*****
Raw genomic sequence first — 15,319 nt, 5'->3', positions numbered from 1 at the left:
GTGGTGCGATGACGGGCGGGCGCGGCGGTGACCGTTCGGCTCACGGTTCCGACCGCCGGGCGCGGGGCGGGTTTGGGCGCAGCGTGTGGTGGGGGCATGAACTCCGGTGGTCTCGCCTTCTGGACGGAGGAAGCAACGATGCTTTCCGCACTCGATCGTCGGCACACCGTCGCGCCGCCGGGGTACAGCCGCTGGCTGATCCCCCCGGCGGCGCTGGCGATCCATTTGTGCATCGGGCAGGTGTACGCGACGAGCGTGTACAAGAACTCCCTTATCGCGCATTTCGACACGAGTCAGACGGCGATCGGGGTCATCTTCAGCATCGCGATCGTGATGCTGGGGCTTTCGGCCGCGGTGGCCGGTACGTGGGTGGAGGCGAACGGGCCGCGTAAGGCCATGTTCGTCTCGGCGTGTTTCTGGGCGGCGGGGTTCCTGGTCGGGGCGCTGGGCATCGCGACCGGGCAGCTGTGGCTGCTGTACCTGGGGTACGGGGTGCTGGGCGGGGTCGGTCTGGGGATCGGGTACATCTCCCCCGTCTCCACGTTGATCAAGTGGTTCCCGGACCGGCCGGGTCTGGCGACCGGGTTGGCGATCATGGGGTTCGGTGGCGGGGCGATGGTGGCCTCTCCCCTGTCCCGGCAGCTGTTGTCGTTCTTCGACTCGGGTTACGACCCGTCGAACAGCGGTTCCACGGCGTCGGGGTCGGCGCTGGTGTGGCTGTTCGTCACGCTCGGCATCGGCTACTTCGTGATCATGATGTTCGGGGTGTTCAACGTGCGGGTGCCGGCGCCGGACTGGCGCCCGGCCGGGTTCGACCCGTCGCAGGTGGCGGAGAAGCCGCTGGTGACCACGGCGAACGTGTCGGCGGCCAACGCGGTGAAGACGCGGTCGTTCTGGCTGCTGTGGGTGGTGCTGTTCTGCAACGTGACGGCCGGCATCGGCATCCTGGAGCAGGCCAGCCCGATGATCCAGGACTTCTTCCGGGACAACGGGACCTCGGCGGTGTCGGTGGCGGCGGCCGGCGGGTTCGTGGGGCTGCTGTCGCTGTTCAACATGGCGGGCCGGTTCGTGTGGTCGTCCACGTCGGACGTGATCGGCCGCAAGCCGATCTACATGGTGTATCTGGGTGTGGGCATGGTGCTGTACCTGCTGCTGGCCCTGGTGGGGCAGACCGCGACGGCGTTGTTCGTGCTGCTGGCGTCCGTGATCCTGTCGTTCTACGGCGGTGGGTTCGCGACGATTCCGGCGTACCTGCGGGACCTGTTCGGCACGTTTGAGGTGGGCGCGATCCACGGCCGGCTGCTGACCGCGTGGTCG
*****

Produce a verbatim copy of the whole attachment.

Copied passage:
Raw genomic sequence first — 15,319 nt, 5'->3', positions numbered from 1 at the left:
GTGGTGCGATGACGGGCGGGCGCGGCGGTGACCGTTCGGCTCACGGTTCCGACCGCCGGGCGCGGGGCGGGTTTGGGCGCAGCGTGTGGTGGGGGCATGAACTCCGGTGGTCTCGCCTTCTGGACGGAGGAAGCAACGATGCTTTCCGCACTCGATCGTCGGCACACCGTCGCGCCGCCGGGGTACAGCCGCTGGCTGATCCCCCCGGCGGCGCTGGCGATCCATTTGTGCATCGGGCAGGTGTACGCGACGAGCGTGTACAAGAACTCCCTTATCGCGCATTTCGACACGAGTCAGACGGCGATCGGGGTCATCTTCAGCATCGCGATCGTGATGCTGGGGCTTTCGGCCGCGGTGGCCGGTACGTGGGTGGAGGCGAACGGGCCGCGTAAGGCCATGTTCGTCTCGGCGTGTTTCTGGGCGGCGGGGTTCCTGGTCGGGGCGCTGGGCATCGCGACCGGGCAGCTGTGGCTGCTGTACCTGGGGTACGGGGTGCTGGGCGGGGTCGGTCTGGGGATCGGGTACATCTCCCCCGTCTCCACGTTGATCAAGTGGTTCCCGGACCGGCCGGGTCTGGCGACCGGGTTGGCGATCATGGGGTTCGGTGGCGGGGCGATGGTGGCCTCTCCCCTGTCCCGGCAGCTGTTGTCGTTCTTCGACTCGGGTTACGACCCGTCGAACAGCGGTTCCACGGCGTCGGGGTCGGCGCTGGTGTGGCTGTTCGTCACGCTCGGCATCGGCTACTTCGTGATCATGATGTTCGGGGTGTTCAACGTGCGGGTGCCGGCGCCGGACTGGCGCCCGGCCGGGTTCGACCCGTCGCAGGTGGCGGAGAAGCCGCTGGTGACCACGGCGAACGTGTCGGCGGCCAACGCGGTGAAGACGCGGTCGTTCTGGCTGCTGTGGGTGGTGCTGTTCTGCAACGTGACGGCCGGCATCGGCATCCTGGAGCAGGCCAGCCCGATGATCCAGGACTTCTTCCGGGACAACGGGACCTCGGCGGTGTCGGTGGCGGCGGCCGGCGGGTTCGTGGGGCTGCTGTCGCTGTTCAACATGGCGGGCCGGTTCGTGTGGTCGTCCACGTCGGACGTGATCGGCCGCAAGCCGATCTACATGGTGTATCTGGGTGTGGGCATGGTGCTGTACCTGCTGCTGGCCCTGGTGGGGCAGACCGCGACGGCGTTGTTCGTGCTGCTGGCGTCCGTGATCCTGTCGTTCTACGGCGGTGGGTTCGCGACGATTCCGGCGTACCTGCGGGACCTGTTCGGCACGTTTGAGGTGGGCGCGATCCACGGCCGGCTGCTGACCGCGTGGTCG